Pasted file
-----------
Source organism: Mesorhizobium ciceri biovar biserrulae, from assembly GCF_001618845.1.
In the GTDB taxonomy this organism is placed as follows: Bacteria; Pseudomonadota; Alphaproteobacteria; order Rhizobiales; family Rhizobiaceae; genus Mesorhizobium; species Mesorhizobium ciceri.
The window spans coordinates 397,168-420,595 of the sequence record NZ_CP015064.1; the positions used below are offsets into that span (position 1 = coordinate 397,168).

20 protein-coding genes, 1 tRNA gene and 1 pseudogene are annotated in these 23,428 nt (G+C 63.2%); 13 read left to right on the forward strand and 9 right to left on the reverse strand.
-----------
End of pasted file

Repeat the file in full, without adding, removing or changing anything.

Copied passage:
Source organism: Mesorhizobium ciceri biovar biserrulae, from assembly GCF_001618845.1.
In the GTDB taxonomy this organism is placed as follows: Bacteria; Pseudomonadota; Alphaproteobacteria; order Rhizobiales; family Rhizobiaceae; genus Mesorhizobium; species Mesorhizobium ciceri.
The window spans coordinates 397,168-420,595 of the sequence record NZ_CP015064.1; the positions used below are offsets into that span (position 1 = coordinate 397,168).

20 protein-coding genes, 1 tRNA gene and 1 pseudogene are annotated in these 23,428 nt (G+C 63.2%); 13 read left to right on the forward strand and 9 right to left on the reverse strand.